Stoneground buckwheat flour and raw sunflower seeds turns my recipe for furikake bagels into another great breakfast treat that even bees will love. My efforts to snap a decent shot was interrupted by this rather insistent bee. Maybe it was attracted to all that yellow.
This recipe yields 6 bagels. Best eaten on the day they’re made.
2½ cups all-purpose flour (italian tipo “00”)
1/2 cup stoneground buckwheat flour
1 package instant dried yeast (about 2½ teaspoons)
2 teaspoons sugar
1½ teaspoon salt
2 teaspoons olive oil
1 cup warm water
1 tablespoon maple syrup or honey
raw sunflower seeds for topping
Combine all of the dry ingredients in a large bowl and make a well in the center. Add the oil and water; mix with a wooden spoon until all comes together. Turn out onto a lightly floured surface and knead until the dough is smooth and elastic; about 10 minutes. Lightly oil the bowl that was used for mixing and place dough inside; cover with plastic wrap and a dish towel. Allow to rise for about 90 minutes in a warm place until 1½ times the size in bulk.
Just before the next step, bring 6 cups of water to a boil and stir in 1 tbsp honey or maple syrup. Maintain heat at a gentle simmer. Preheat oven to 400 degrees.
After the initial rising period, punch down dough and divide into 6 equal portions. Roll each portion into a rope of 10 inches in length, tapering the ends slightly. Bring the tapered ends together and overlap by 2 inches. Roll or pinch to seal. Set aside on a lightly floured surface, cover with a clean kitchen towel, and allow to rest for 20 minutes.
Prepare a baking sheet with parchment paper and a light sprinkling of yellow cornmeal. Pour about a cup of sunflower seeds into a shallow dish.
After their brief rest, place bagels bottom side up into the simmering water for about half a minute. Flip them over with a slotted spoon and cook for another 30 seconds. Remove and gently flip bagel into the dish of sunflower seeds. Carefully pick it up and place (seed side up) onto prepared baking sheet. Bake for 25 minutes until a light golden brown, rotating pan front to back midway through baking time. Cool for several minutes before slicing.
I had such high hopes of creating something extraordinarily delicious but all I got was a big blue mess. I added wild mountain blueberries and chopped almonds to basic bagel dough, and while the end result might look alright, the flavor just wasn’t satisfactory enough.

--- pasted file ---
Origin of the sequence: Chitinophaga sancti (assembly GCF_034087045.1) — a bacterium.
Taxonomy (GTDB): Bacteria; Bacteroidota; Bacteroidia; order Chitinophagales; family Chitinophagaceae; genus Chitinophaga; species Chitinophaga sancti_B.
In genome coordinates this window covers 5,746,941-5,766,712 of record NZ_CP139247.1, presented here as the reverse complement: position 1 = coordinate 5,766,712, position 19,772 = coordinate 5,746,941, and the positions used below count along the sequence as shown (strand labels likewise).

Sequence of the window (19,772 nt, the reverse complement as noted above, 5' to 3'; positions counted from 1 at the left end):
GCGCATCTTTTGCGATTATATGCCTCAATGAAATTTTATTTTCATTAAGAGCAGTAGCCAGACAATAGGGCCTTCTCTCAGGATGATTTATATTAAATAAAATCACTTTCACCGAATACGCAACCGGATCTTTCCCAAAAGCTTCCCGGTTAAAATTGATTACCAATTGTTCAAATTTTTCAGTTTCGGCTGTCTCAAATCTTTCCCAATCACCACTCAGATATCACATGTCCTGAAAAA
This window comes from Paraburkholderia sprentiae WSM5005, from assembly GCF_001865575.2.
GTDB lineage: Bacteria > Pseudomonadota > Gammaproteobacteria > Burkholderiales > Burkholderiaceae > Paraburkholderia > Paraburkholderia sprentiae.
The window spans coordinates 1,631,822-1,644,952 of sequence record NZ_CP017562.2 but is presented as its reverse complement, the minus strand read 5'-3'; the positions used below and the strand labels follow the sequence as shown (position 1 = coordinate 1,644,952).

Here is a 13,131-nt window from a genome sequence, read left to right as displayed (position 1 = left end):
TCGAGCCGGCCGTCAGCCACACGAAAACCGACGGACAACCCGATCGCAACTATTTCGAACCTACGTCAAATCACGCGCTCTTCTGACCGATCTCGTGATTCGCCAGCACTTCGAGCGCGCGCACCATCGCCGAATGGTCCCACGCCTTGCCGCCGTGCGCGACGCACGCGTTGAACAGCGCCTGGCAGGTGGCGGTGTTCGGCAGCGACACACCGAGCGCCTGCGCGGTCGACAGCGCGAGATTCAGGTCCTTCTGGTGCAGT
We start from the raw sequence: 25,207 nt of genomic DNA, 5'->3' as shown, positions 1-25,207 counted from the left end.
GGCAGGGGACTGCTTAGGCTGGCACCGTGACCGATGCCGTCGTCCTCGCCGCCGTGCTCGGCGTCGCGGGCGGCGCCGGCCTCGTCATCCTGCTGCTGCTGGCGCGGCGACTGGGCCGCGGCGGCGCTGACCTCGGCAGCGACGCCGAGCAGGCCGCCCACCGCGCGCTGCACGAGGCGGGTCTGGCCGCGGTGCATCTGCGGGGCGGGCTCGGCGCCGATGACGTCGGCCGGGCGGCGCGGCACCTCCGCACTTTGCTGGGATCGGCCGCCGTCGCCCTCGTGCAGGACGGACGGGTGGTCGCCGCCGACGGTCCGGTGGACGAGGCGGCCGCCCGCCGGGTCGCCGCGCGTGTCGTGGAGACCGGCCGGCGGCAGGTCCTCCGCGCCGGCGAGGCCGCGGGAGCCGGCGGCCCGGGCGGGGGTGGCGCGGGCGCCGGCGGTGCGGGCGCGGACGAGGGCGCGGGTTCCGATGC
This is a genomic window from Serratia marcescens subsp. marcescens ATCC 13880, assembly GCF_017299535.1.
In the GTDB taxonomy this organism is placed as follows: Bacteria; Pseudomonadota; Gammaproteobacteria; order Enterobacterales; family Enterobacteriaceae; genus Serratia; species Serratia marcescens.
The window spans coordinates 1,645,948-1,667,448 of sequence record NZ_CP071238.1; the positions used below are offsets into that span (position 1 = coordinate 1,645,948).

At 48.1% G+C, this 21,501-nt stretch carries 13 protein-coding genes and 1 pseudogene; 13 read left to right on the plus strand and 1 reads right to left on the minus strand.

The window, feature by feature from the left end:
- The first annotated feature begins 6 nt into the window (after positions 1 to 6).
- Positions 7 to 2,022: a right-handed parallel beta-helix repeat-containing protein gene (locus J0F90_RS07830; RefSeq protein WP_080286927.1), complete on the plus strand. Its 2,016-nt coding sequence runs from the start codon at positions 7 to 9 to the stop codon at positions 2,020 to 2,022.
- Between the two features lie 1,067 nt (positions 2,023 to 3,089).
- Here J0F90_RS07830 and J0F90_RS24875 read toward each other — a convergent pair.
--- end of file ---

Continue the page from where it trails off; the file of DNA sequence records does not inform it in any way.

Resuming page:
Kneading the frozen berries into the base dough was a bit of a disaster. At first I thought the berries would drop the temperature of the dough and drastically slow down the rising process, but in effect the worse part was the ensuing moisture when cold berries met warm dough. It was bleeding blue all over the place! Yet with a little patience and a light dusting of flour every so often, I whipped that marbled mass into good form and eventually got to shaping them into rings after the first rise. Cute and fun but not worth the effort.
On the way to Heidiland last week, we made a quick stop in Madesimo and bought mountain blueberries at Moiola Market. These were 22€/kilo — not so hard on the pocket when purchased in small containers.
Usually when caper-meets-sandwich it is either on top of it or part of the filling. You’ll rarely, if ever, find it inside the bread part itself. Well here’s something different: chopped capers go into the bagel dough, dried tomatoes go into the cream cheese, and the eggplant pattie is baked instead of fried, making it less heavy and lighter in calories.
The capers that I used were the salted ones so they do need to be rinsed and squeezed dry before chopping them for the bagel dough. Instead of spelling out a lengthy recipe, I’m going to suggest that you take your favorite plain bagel recipe whether it be New York, Chicago or Montreal style, and for every 1½ cups flour, add 1 tablespoon of prepped capers. Making the dried tomato cream cheese is easy: finely chop dried toms and mix into cream cheese; season with ground black pepper. The eggplant patties (sliced just under 1/2-inch thick) need to be dipped in seasoned flour, beaten egg, and breadcrumb coating before baking at about 400°F until cooked through.
I ate one fresh out of the oven with just the eggplant pattie and tomato shmear, but I suggest thinly sliced sweet onions and shredded iceberg lettuce for added crunch and flavor.